The main character in The Lost Garden is Zhu Yinghong, an only child, the last generation of an old family in Lucheng, Taiwan. The family’s home is known as Lotus Garden, a sprawling estate, very much the pride of the family, and which, in the prologue we are told is being opened to the public.

There are two important men in her life. One is her father, Zhu Zuyan, part of the old guard, who speaks to her in Japanese, calls her by her Japanese name Ayako, and was once arrested for dissent, then returned to his family due to his old age. He then devotes his life to photography and to his beloved garden – replacing foreign trees with native Taiwanese plants

The other man is Li Xigeng, a real estate mogul, filthy rich, powerful, materialistic, and fond of the seamy nightlife of Taiwan.

The contrast between the two men is stark, representative of the old vs new, culture and tradition vs development and modernisation. It’s a story full of symbolism.

The narrative moves from past to present and back again but what takes some getting used to is the occasional switch from third-person to first-person (from Yinghong’s POV). It can sometimes be a bit too jarring.

The Lost Garden would please plant lovers as Li Ang is adept at writing about the garden and all its wonders.

“Cape lilacs were overtaken by a blanket of misty white flowers in the spring, like a lost cloud pausing at the green leaves; it was the kind of mysterious illusion that could only be embodied by a string of lithe, tinkling notes plucked by the nimble fingers of a harpist.”

Despite having traveled to Taiwan a couple of times – once as a kid with my family (my father used to travel to Taipei for work quite often) and then once again about 12 years ago for my own work when I used to be a research assistant and was working on a project about creative clusters in Asia – I know pretty much nothing about Taiwan’s history. So to read in the translator’s note that this book, published in 1990 (3 years after martial law was lifted), was the first to re-create in fictional form the “White Terror Era”. I of course had to go google that and learnt to my surprise that martial law in Taiwan lasted for 38 years and some 140,000 Taiwanese were imprisoned during this time with around 4,000 executed.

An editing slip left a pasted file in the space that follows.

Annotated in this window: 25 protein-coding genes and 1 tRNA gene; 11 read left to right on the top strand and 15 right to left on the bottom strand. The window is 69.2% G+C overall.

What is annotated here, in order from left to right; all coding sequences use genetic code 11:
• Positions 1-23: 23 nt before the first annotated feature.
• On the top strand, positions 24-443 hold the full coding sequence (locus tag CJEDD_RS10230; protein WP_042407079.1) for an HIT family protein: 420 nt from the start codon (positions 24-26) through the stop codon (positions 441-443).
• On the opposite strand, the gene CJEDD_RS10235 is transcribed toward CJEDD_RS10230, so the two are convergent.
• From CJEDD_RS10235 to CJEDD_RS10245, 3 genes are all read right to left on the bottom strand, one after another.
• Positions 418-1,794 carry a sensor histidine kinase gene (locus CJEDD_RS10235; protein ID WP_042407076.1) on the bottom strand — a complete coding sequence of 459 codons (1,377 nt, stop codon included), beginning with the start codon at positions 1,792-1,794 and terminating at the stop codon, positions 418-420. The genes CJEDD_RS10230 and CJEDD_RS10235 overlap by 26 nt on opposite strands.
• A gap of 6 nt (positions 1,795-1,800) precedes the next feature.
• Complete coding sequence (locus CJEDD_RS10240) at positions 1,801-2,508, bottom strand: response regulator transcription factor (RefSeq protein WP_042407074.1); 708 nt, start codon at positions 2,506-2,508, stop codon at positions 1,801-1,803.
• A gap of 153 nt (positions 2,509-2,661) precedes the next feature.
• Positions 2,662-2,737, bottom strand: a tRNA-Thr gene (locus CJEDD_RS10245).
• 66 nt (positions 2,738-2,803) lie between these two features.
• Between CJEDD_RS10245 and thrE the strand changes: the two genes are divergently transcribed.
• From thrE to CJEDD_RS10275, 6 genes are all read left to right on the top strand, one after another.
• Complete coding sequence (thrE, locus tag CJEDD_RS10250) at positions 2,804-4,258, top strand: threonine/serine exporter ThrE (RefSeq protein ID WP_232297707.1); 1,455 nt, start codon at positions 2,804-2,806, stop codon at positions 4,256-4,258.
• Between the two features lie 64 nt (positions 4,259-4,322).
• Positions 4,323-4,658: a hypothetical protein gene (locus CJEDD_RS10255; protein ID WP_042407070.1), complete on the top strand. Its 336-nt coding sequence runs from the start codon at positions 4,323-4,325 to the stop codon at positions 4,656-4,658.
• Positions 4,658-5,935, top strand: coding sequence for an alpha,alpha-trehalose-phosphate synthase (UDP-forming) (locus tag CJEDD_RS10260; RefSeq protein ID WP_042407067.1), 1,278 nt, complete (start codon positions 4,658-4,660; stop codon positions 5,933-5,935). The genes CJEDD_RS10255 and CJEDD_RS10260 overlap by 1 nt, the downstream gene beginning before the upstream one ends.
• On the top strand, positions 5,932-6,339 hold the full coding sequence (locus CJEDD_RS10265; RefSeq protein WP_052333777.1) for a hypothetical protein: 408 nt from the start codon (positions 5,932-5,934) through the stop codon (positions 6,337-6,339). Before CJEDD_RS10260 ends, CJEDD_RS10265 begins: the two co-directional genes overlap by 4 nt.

It seems that the following books also feature the White Terror Era and if you’ve got any Taiwanese author recommendations, please let me know!

The Third Son – Julie Wu

The 228 Legacy – Jennifer J Chow

Green Island – Shawna Yang Ryan

I believe this book works for the Reading Women Challenge – about nature.

Mary B by Katherine J Chen

When I found this on the library’s “new books” shelves, I was intrigued. Why would anyone write a novel with Mary Bennet as the main character? In Pride and Prejudice, she’s the middle daughter, very preachy, very serious, very down in the mouth. She seems to be surrounded by a perpetual cloud of glum – that is, if her presence can even recalled at all, except for that moment at the party when she’s told to shut up and let someone else have a turn. Mary is to be laughed at, in Austen’s book, but in Chen’s book, she holds her own.